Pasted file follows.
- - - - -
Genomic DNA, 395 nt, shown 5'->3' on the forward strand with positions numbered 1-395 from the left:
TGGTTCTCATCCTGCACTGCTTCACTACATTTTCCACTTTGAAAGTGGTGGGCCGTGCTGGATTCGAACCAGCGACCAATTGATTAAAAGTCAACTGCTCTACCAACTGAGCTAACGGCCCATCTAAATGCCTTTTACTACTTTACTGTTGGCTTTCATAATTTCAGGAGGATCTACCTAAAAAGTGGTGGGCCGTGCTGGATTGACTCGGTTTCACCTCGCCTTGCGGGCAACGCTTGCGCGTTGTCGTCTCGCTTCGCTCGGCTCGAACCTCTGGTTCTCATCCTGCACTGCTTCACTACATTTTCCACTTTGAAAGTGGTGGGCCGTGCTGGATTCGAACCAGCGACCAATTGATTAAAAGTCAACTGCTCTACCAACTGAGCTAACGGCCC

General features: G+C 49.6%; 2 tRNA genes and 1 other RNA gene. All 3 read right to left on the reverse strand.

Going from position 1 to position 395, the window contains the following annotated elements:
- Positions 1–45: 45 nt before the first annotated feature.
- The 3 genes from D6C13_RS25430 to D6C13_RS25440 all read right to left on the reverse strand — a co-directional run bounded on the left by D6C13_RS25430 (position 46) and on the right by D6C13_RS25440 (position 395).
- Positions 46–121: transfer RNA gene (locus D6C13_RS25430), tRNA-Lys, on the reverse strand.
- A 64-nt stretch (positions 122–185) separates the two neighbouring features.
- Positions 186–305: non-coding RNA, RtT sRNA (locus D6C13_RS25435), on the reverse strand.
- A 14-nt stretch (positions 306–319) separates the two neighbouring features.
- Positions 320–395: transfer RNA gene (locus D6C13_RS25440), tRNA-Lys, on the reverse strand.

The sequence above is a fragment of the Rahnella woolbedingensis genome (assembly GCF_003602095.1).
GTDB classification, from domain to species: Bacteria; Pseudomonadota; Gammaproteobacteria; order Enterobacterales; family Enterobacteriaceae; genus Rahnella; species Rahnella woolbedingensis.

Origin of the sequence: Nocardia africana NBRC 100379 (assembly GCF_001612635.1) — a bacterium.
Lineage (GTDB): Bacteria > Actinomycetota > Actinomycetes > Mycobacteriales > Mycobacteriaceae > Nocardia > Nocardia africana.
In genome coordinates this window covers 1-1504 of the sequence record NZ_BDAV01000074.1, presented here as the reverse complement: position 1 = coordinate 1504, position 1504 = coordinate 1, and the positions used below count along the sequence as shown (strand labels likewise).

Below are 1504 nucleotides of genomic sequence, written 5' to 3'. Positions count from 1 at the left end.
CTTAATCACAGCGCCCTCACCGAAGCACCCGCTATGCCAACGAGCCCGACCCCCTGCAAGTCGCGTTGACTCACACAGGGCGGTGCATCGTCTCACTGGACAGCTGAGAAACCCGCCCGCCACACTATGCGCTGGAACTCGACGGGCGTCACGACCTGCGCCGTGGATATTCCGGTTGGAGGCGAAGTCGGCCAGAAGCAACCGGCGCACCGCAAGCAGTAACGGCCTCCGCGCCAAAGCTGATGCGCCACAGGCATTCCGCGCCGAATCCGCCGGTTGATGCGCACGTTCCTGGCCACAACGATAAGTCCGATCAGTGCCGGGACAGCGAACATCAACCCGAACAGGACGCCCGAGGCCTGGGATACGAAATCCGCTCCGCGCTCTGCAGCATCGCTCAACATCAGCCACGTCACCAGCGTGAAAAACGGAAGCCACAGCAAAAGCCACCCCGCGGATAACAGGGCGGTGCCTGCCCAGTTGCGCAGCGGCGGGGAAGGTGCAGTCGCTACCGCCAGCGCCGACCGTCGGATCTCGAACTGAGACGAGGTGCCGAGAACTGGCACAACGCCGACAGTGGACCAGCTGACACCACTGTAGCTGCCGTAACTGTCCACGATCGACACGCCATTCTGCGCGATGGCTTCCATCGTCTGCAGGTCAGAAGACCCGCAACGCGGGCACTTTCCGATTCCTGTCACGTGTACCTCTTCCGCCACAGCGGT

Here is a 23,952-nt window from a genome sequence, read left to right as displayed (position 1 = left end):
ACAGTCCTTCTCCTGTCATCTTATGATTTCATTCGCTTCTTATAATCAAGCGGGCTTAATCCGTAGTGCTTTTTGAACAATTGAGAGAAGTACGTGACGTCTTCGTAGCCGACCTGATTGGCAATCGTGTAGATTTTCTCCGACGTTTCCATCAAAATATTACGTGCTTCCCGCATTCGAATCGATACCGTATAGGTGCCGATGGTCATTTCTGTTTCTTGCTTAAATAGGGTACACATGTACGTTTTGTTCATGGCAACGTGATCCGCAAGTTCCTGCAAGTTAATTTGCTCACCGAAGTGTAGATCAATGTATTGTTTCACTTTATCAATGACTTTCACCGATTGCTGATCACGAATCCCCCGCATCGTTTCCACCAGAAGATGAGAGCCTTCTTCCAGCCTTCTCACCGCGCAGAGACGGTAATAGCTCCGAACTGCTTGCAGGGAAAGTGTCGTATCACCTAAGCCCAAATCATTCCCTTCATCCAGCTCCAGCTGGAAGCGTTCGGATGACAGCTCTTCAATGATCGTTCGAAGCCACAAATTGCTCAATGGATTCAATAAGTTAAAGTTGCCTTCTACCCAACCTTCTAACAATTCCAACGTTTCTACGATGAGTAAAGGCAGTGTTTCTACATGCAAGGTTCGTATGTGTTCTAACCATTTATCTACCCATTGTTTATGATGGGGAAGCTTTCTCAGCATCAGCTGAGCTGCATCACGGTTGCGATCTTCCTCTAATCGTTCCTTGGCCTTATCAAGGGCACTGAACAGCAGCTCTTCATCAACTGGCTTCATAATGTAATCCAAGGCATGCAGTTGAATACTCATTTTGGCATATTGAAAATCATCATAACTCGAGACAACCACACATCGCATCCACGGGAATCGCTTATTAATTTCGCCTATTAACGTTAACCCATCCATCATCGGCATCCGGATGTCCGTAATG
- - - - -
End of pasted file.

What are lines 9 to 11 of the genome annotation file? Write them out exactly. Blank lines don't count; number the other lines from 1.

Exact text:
- Positions 186–305: non-coding RNA, RtT sRNA (locus D6C13_RS25435), on the reverse strand.
- A 14-nt stretch (positions 306–319) separates the two neighbouring features.
- Positions 320–395: transfer RNA gene (locus D6C13_RS25440), tRNA-Lys, on the reverse strand.